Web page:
That’s enough TV I think: you’ll be getting square eyes, as my Mum used to say.

Broadcasting House

Very disappointed not to win the BH competition again this morning. I don’t always know the answer to their quiz, but when I do, I do like to enter. I say ‘quiz’, because that’s what Paddy O’Connell calls it, but it’s not really, it’s a montage of sounds that are clues to a news item that occurred during the week.

I won’t tell you the answer but you can listen again here.

It may have escaped your notice that it is the 100th anniversary of the sinking of the Titanic. It took me by surprise too when I half heard something mentioned in passing on the radio this morning.

Hah… actually, towards the end of today’s BH, Steve Punt does a pretty good job of exposing the over-exposure of the Titanic ‘celebrations’, not only on Radio 4, but pretty much on every other radio and TV station too. Skip to 57m08s for Steve Punt if you don’t want to hear the rest of the show.

Earlier on, while searching for some Titanic-free output, I heard Norman Jay on Nemone’s show on 6 Music. I haven’t heard him on the radio for quite a while but he always used to keep me company on a Sunday night on his GLR show, while I did the washing up. And every time(*) I’ve been to the Notting Hill Carnival, I always make a pilgrimage to his Good Times bus.

In other, totally unrelated news, this is a long but very interesting review of a couple of new books about David Bowie. Can’t help noticing the writer’s name is Thomas Jones. Major Tom? Related to Davy Jones (aka David Bowie)?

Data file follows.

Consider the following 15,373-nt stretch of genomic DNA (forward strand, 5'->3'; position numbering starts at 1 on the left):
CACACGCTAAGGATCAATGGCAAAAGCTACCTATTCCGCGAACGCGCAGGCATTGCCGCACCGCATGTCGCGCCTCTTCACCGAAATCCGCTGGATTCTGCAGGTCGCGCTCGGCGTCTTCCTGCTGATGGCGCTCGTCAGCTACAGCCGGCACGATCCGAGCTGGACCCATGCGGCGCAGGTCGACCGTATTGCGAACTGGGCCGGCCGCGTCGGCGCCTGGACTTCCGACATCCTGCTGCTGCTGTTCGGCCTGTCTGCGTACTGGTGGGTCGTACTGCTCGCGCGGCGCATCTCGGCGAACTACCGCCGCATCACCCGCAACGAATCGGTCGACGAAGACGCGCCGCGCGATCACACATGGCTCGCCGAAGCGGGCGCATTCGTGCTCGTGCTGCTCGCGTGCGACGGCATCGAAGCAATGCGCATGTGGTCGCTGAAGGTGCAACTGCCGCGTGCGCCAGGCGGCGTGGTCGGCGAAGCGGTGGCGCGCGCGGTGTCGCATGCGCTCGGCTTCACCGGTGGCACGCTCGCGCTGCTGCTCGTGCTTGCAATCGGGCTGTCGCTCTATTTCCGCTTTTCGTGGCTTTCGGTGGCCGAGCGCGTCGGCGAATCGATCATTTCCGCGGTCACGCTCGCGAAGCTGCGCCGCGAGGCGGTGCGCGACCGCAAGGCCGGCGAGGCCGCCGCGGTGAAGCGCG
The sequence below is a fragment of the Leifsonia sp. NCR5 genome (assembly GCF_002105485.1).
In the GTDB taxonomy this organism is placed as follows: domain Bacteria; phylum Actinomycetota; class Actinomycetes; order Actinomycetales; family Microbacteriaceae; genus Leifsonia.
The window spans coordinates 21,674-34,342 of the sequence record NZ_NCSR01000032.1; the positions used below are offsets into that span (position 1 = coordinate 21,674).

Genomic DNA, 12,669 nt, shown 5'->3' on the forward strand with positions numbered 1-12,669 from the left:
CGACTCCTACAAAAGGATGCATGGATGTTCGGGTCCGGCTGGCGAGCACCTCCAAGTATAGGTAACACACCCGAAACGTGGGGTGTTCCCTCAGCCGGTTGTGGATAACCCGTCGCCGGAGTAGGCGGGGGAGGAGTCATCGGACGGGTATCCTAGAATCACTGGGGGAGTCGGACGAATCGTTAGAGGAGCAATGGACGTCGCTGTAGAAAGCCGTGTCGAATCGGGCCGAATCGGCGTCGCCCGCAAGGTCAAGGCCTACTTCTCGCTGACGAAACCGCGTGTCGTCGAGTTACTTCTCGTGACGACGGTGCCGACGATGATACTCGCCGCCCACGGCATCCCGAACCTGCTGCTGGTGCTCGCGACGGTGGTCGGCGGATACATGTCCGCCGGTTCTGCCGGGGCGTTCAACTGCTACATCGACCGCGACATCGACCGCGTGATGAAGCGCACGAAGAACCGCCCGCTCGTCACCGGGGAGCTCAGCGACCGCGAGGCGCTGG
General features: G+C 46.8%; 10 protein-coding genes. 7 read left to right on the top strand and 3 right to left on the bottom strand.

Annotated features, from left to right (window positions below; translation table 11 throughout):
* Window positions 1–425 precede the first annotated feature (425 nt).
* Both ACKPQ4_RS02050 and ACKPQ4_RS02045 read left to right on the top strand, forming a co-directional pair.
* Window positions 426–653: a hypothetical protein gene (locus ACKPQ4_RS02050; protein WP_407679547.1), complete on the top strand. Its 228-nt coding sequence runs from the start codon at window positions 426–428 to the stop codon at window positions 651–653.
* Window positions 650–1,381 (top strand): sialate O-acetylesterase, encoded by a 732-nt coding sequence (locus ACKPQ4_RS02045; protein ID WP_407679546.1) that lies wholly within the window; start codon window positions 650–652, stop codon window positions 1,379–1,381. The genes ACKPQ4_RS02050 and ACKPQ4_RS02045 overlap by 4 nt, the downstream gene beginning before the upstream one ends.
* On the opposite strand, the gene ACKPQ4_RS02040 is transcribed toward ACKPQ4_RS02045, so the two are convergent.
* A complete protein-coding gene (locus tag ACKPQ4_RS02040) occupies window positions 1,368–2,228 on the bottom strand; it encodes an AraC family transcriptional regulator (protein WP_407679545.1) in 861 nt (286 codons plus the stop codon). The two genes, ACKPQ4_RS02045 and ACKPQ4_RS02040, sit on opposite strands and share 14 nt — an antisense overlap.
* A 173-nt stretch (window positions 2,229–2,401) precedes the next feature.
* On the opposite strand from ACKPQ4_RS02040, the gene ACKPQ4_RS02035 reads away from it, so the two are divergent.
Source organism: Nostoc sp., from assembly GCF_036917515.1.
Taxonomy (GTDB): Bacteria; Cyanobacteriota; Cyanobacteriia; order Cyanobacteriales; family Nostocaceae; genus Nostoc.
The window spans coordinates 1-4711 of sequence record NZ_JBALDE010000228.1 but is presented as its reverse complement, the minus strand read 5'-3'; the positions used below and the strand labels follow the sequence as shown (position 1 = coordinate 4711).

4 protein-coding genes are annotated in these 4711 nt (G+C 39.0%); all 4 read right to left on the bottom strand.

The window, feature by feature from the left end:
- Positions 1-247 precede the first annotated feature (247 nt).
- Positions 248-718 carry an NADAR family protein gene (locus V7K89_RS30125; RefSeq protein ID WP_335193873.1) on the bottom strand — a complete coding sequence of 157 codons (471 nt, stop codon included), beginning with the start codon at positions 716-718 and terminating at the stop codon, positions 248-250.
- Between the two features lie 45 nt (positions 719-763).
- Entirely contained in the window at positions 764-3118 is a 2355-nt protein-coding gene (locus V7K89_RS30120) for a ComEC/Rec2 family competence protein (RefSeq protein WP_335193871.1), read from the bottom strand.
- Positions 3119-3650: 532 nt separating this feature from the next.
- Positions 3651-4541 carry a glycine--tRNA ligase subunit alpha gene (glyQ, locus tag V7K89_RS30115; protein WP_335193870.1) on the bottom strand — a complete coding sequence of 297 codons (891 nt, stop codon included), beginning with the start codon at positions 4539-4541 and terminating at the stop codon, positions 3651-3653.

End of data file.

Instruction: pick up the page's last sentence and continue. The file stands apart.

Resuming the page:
(*) I just checked: I haven’t been since 2005.

 

Johnnie Walker’s Long Players

Sometimes I hear a radio programme and it blows me away, it melts my heart and soothes the soul.

Former pirate Johnnie Walker has a new series on BBC Radio 2 in which he discusses some of his favourite albums from the 1970s. The first episode featured Hunky Dory and Aladdin Sane by David Bowie. Both of these have been my favourite Bowie album at different times in my life, so it was a joy to hear the songs again and the chat between Johnnie and his guest David Hepworth.

I listened to the programme this morning while on delivery. Usually I rush to get finished as quickly as possible. But two or three times today, I just had to stop and listen, paying full attention.

Any time something like this comes on that makes me wish I’d been there at the time must have something going for it.

I’d forgotten that Rick Wakeman played the piano on Hunky Dory, for instance. And it hadn’t occurred that David and Angie Bowie were a ‘celebrity couple’ before the concept really existed.

This show is one I’ll keep forever because it was brilliantly entertaining and informative – and it left me wanting more. (Yes, I know, I can always play the records at home!)

I might find the next episode more difficult to listen to. It’s about Elton John’s Goodbye Yellow Brick Road, from 1973. I’ll probably listen in the privacy of my own home. Why? Well, this was the last album that my wife Sarah and I listened to, the night before she died. I’ve not listened to it since, and it’s been nearly 11 years. But when one of the songs is played on the radio, I still get goosebumps.

Johnnie Walker’s Long Players, BBC Radio 2, next Thursday at 11.00pm. And the previous show is here on BBC iPlayer until Thursday. Highly recommended.

PS I have a Johnnie Walker story, a David Hepworth story, a David Bowie story and an Aladdin Sane story – but I’ll save those for another day, when this blog has settled down and I have a better idea of what I’m doing here.

PPS I named this blog Radio Top Soup on Day One in a moment of desperation because all the other names I thought of were already taken. I now have a better name (I think) so as soon as I find out how to change it in WordPress, I shall do so. Meanwhile, don’t change those bookmarks.